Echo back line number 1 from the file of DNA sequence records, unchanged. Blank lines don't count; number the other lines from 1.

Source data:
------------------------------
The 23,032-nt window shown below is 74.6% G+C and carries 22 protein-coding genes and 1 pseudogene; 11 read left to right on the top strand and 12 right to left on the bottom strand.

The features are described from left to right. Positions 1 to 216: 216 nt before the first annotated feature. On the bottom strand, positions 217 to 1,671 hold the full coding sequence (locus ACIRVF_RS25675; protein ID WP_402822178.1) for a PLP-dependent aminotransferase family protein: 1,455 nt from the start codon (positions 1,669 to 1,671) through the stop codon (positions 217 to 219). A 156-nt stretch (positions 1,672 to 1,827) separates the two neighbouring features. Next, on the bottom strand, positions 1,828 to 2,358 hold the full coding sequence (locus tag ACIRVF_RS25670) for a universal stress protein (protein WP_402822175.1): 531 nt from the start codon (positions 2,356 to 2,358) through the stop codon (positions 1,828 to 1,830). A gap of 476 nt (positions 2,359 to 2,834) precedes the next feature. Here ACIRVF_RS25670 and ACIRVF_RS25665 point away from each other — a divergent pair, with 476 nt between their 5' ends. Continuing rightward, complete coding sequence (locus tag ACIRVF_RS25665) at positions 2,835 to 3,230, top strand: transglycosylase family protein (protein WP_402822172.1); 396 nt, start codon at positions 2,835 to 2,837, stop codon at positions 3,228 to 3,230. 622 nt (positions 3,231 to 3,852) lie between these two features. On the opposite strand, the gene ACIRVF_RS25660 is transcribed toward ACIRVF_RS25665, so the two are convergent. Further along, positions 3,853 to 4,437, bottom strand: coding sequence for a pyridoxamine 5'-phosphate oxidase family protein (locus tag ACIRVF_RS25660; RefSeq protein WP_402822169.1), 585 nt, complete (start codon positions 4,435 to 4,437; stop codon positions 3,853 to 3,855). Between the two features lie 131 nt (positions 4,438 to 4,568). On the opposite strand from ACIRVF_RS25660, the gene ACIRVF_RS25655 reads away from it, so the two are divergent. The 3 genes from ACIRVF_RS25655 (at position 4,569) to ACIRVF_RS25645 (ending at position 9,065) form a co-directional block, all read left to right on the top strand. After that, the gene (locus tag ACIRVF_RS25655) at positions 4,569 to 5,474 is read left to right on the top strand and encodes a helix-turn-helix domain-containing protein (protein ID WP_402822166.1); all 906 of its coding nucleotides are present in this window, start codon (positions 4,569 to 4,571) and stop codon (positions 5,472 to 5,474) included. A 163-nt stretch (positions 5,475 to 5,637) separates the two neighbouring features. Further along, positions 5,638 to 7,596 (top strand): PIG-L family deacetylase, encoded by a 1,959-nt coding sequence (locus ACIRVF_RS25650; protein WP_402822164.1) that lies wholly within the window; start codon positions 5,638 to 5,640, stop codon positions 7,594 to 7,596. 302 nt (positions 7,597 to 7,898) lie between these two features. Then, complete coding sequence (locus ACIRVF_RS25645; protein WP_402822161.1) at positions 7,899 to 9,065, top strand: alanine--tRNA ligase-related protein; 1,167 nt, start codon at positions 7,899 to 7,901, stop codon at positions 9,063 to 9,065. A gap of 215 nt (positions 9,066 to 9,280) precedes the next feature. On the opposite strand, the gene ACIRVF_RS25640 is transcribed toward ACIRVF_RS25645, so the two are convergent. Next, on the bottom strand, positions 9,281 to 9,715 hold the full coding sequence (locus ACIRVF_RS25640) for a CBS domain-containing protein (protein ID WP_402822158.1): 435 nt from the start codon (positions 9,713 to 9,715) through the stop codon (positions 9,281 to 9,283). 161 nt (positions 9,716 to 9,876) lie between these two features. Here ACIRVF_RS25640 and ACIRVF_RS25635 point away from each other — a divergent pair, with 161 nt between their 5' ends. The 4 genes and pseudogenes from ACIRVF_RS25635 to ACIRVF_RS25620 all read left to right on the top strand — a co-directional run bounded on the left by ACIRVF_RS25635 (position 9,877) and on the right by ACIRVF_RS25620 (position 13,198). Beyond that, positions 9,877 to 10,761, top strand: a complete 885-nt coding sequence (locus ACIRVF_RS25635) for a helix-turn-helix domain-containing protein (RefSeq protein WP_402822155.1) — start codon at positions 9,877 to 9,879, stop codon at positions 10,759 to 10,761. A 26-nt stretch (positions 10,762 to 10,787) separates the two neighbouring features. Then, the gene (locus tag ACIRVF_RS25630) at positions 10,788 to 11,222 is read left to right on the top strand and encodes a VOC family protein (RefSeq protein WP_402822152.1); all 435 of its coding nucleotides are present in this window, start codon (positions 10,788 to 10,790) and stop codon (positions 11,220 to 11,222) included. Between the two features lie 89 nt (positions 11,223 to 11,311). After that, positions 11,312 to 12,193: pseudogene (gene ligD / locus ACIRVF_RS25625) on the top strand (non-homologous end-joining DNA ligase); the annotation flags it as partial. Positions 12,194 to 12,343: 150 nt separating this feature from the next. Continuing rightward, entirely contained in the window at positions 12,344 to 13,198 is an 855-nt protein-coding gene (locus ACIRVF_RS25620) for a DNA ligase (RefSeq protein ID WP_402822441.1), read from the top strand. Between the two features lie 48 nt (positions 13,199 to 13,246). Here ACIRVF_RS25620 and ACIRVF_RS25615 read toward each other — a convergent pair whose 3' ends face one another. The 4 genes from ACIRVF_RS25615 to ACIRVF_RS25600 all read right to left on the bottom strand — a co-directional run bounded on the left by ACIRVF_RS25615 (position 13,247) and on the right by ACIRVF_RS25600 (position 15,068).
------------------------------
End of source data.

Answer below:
The 23,032-nt window shown below is 74.6% G+C and carries 22 protein-coding genes and 1 pseudogene; 11 read left to right on the top strand and 12 right to left on the bottom strand.